Reprogramming the High-Tech Supply Chain
Written by Jonathan Oomrigar, Vice President Global High Technology Business Unit, Oracle
The most successful technologies often mask complexity, but in the case of the high technology industry, business operations are anything but simple. In fact, the rapid rate of technology innovation, complex integration challenges and intense global competition have forced original equipment manufacturers (OEMs) to fundamentally transform their business models to meet the increasing demands of their customers.
Faced with a world of constant innovation, high technology customers are demanding that OEMs offer turnkey (single contract) installation and implementation services required to help them quickly and efficiently absorb innovations into their existing operations. This subtle, but significant change, fundamentally transforms the relationship between the OEM and their customers. As to compete in a hyper-competitive global market, OEMs are forced to redesign their business processes.
Aside from managing the complexity of integrating new products and services into their customers’ existing operations, this new world order creates a delicate financial balancing act for OEMs. While they previously realized revenues upon the delivery of a product or service, the payment model has shifted with installation services now being required. The new financial reality for OEMs is that payments are spread into distinct stages that need to be carefully managed. Here is a typical example of what those stages or tasks look like:
1) Staging: An OEM receives a small percentage of the overall payment once the equipment is delivered. While it is difficult to put an exact figure on the payment, it typically ranges from seven to 15 percent. It is worth nothing that prior to recent changes, this would have been the point when the OEM received the full payment.
2) Site Delivery: An OEM receives another small percentage of the overall payment, typically between 10 and 20 percent, when the equipment is verified onsite.
3) Preliminary Acceptance Test: An OEM receives a further payment once it has proved that the new equipment is working. This typically ranges from 15 to 25 percent.
4) Final Acceptance Test: An OEM receives the remaining payment when the new equipment is fully integrated into the customer’s existing systems. In some cases this stage can also include making sure the new equipment works with all third-party products, further compounding the project complexity and extending the time before final payment is made.
The reality of this new business model is that the billing structure for the OEM cannot fully recognize revenue until the project is 100 percent complete. For the enterprise and specifically the CFO, this exponentially increases the complexity and risk involved in every single customer relationship. To compound matters further, OEMs will manage tens if not hundreds of projects (installation services) simultaneously. To date, most have relied on manual processes to manage the end-to-end project lifecycle.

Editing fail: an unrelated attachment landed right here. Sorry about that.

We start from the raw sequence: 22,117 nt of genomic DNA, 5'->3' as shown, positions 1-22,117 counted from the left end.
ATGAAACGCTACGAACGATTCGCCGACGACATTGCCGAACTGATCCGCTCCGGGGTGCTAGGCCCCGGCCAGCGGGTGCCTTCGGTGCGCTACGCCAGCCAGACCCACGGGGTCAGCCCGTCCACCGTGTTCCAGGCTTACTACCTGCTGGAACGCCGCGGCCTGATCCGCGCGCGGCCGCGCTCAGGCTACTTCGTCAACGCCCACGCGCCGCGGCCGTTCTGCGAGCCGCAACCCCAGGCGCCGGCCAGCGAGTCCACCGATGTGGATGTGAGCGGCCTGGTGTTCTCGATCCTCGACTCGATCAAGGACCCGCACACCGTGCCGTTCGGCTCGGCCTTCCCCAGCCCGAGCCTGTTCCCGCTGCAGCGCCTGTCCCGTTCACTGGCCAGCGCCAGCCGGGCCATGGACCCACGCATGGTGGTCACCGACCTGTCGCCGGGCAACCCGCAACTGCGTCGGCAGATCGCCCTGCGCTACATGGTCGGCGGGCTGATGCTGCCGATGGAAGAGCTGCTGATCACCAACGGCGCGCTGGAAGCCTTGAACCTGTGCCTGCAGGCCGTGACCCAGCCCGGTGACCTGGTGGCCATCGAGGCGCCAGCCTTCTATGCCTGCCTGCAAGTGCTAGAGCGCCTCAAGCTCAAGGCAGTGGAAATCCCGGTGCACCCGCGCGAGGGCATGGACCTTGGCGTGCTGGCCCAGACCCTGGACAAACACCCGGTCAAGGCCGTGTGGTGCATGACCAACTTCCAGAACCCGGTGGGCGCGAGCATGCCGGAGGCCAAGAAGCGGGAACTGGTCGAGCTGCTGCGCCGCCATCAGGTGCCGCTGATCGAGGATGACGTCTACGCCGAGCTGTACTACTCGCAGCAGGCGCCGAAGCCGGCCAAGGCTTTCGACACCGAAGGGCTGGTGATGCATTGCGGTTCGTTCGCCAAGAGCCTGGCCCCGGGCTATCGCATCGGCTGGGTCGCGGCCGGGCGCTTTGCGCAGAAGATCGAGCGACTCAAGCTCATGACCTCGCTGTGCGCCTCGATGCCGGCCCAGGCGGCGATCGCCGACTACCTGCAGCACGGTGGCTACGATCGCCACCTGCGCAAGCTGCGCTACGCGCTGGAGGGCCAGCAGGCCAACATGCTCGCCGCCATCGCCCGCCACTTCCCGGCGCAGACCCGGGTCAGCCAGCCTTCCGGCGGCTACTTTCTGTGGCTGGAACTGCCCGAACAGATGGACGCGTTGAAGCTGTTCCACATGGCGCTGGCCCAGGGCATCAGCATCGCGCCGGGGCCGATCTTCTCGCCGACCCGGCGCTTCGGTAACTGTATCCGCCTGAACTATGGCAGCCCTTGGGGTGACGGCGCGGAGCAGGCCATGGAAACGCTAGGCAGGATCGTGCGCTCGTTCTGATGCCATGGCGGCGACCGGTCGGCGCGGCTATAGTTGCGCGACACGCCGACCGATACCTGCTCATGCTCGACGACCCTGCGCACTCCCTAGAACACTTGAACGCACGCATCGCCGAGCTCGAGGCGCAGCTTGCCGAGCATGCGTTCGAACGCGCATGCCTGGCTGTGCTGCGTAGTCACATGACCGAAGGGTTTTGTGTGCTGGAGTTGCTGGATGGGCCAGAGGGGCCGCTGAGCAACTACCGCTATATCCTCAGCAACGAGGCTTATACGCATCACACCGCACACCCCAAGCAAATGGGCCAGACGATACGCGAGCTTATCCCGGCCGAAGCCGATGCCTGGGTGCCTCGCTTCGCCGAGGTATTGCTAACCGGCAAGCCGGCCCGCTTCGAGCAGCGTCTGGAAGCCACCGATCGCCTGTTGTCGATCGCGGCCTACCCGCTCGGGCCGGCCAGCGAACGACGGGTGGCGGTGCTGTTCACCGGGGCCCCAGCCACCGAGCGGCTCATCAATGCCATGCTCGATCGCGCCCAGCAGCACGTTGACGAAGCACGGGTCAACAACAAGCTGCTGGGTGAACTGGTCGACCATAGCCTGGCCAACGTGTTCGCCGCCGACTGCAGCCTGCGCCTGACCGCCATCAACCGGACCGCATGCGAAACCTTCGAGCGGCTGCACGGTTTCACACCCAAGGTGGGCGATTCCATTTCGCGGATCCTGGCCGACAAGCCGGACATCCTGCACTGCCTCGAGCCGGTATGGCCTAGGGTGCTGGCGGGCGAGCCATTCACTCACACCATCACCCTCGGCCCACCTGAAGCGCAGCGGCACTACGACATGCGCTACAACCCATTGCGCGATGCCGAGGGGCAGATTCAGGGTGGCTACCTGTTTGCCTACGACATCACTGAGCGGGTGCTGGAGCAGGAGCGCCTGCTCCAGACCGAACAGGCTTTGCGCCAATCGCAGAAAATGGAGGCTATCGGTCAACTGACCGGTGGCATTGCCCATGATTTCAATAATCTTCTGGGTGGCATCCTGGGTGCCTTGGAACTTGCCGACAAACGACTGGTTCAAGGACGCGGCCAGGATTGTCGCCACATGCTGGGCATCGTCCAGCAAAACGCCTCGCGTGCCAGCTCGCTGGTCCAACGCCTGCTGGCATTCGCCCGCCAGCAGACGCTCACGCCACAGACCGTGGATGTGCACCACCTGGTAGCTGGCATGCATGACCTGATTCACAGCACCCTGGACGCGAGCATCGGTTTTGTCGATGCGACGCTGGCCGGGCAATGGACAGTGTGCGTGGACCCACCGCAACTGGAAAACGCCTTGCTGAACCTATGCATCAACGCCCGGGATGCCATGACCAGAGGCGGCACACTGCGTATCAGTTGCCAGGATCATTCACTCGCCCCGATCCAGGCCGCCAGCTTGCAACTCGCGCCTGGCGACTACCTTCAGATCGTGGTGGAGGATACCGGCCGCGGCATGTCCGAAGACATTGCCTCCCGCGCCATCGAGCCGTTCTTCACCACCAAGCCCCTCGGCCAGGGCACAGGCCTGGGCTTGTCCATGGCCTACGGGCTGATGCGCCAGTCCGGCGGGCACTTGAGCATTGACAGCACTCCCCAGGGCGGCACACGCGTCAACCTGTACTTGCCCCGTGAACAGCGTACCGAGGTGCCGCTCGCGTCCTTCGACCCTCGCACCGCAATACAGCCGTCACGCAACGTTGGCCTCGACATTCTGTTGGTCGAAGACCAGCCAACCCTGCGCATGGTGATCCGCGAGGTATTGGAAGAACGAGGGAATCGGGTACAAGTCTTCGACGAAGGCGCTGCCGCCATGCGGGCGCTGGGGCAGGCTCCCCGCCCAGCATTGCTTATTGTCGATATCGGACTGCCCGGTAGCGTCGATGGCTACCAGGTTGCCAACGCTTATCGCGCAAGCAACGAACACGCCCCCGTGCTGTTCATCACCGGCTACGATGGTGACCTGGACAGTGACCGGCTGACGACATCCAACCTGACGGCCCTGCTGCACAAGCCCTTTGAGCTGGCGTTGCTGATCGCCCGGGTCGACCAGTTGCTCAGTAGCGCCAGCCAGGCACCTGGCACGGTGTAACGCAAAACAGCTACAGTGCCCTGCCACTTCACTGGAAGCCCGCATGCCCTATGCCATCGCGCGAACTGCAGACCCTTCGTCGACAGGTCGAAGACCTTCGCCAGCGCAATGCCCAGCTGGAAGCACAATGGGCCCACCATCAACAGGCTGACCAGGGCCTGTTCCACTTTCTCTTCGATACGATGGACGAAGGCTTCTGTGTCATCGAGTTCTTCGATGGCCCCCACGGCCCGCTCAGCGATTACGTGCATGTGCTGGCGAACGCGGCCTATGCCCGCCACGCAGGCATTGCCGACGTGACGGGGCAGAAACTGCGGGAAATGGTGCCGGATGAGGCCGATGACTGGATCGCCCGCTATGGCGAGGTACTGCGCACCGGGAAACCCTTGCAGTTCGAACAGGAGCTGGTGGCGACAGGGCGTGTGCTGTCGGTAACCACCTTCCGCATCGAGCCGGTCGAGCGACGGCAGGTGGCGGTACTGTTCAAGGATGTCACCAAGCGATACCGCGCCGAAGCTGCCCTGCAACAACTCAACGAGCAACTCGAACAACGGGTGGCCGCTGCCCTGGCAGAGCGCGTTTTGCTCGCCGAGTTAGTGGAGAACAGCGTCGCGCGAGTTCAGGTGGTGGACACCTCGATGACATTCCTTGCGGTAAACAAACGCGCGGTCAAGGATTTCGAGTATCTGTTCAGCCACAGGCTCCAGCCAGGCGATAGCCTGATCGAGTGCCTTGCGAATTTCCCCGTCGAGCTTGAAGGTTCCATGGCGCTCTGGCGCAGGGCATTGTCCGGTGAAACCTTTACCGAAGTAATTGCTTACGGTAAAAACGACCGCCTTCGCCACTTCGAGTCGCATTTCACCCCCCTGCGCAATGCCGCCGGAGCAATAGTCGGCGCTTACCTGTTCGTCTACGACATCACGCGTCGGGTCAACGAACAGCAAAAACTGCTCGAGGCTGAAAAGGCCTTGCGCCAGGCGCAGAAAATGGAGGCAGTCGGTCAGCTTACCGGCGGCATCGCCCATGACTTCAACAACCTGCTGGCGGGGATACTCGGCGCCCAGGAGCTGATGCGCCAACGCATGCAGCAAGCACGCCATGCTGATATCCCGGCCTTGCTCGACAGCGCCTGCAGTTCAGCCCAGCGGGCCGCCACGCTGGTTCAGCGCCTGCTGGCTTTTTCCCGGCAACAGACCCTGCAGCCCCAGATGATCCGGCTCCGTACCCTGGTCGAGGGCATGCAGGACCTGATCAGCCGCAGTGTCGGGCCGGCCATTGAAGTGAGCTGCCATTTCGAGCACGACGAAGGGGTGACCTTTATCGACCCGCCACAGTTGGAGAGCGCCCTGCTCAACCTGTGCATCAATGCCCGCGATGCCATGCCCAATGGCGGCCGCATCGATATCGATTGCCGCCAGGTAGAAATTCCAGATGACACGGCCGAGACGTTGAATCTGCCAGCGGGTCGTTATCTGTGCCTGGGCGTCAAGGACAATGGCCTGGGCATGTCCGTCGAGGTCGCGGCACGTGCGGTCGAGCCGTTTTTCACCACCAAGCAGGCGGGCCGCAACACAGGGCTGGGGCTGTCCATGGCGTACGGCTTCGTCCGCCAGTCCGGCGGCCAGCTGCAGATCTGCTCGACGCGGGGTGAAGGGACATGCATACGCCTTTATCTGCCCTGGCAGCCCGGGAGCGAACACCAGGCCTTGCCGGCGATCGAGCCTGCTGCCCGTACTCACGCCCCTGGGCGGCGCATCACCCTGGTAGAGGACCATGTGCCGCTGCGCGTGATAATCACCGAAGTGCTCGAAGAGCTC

To manage this complexity and achieve the project execution and control capabilities needed to successfully deliver projects on time, within budget and with the intended quality and design, OEMs need a unified platform that combines world-class supply and project management capabilities. By automating and integrating multiple operational layers, OEMs are better able to:
· Reduce project-related inventory by helping ensure parts and components are delivered to project sites and clients at the right place and time
· Improve financial forecast accuracy through real-time billing execution for supply revenue recognition and predictable revenue planning for reliable cash flow
· Increase installation project efficiencies through increased visibility into global resources, streamlining the management and project scheduling
· Automate complex billing processes, thereby improving financial forecast accuracy
· Integrate project management and supply management to provide real-time “what if” scenarios that promote the efficient use of materials and installation resources
While the financial management, operational efficiency and customer service benefits that a unified supply and project management solution are clear, it also delivers a more subtle, but hugely important benefit. As by managing the complexity presented by the rapid rate of technology innovation, complex integration challenges and intense global competition, it will create new service revenue opportunities and stronger customer relationships. That’s a powerful proposition that can transform a potential nightmare into an exciting new opportunity.
ABOUT THE AUTHOR
Vice President Global High Technology Business Unit
Jonathan Oomrigar is vice president of Oracle’s global high technology business unit. In this role, Mr. Oomrigar is responsible for business development, sales enablement and the strategy for bringing Oracle Applications and technology to the high technology market. Today, he works closely with customers who are adopting service-oriented architectures to gain a competitive edge and prepare for growth.